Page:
Survival command line

DEC VT100 terminal
DEC VT100 terminal at the Living Computer Museum (apparently connected to the museum’s DEC PDP- 11/70). Introduced in August 1978 by Digital Equipment Corporation (DEC)
Jason Scott – Flickr: IMG_9976 CC BY 2.0

The built-in Terminal in MacOS and Linux and in Windows with added software provides access to the core of the computer. They are simply a software version (an emulation) of what used to be a hardware terminal (as the one shown above) user to connect to a computer when these were the size of multiple washing machines!

While it can be intimidating and even daunting to think about typing commands, there are just a handful of them that can let you navigate the computer and provide access to simple tools that are very powerful.

Just a handful of commands are all you need to start. I have written a new, very short tutorial that I called Survival Command line that is available on the BCRF web site: nix-tutorials-survival-command-line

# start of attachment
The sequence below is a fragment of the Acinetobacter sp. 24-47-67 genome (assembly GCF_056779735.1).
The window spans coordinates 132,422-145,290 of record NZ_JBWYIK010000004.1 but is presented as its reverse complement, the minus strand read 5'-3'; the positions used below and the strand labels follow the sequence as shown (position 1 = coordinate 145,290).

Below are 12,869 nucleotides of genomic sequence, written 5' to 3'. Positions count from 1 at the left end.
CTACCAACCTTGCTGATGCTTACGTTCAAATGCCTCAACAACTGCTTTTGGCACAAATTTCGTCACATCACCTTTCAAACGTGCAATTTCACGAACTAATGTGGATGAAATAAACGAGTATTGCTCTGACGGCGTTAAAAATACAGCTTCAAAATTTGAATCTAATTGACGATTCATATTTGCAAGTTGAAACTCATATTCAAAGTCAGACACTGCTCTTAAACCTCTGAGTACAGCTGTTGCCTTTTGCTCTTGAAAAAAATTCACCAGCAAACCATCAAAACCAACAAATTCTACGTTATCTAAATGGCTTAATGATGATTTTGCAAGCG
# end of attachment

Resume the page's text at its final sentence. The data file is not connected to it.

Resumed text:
Here are the most useful once you start Terminal (On a Mac it is inside the Applications/Utilities directory. All commands are given after the $ symbol:

Commands to navigate and create directories:

  • pwd: print working directory – will print out on screen the name and path of the directory where Terminal is looking
  • cd: change directory – provide the name of a directory and Terminal will change its focus to that location
  • mkdir: make a new directory – just provide a name
  • ls: list files and directories. Add -a to see all files included hidden files. Add -F to mark directories with a trailing symbol /
  • rm: remove a file
  • mv: move / rename a file or directory
  • cp: copy a file (duplicate)

Commands to create text files:

  • nano: small, full screen easy to use text editor.

Commands to check the content of text files:

  • head: show the first 10 lines of a text file
  • tail: show the last 10 lines of a text file
  • more: show one screenful at a time. (q to quit, space bar to see the next screen.)
  • cat: type complete text file on the screen (not useful for long files)
  • wc: word count – prints you the number of lines and words in a text file

This about dozen of commands is all you need for most tasks! They are easy to remember as they are close enough to shortened English words.

Of course there are a few more explanations and ideas in the tutorial… I encourage you to take a peek… you may be surprised at what you can actually do!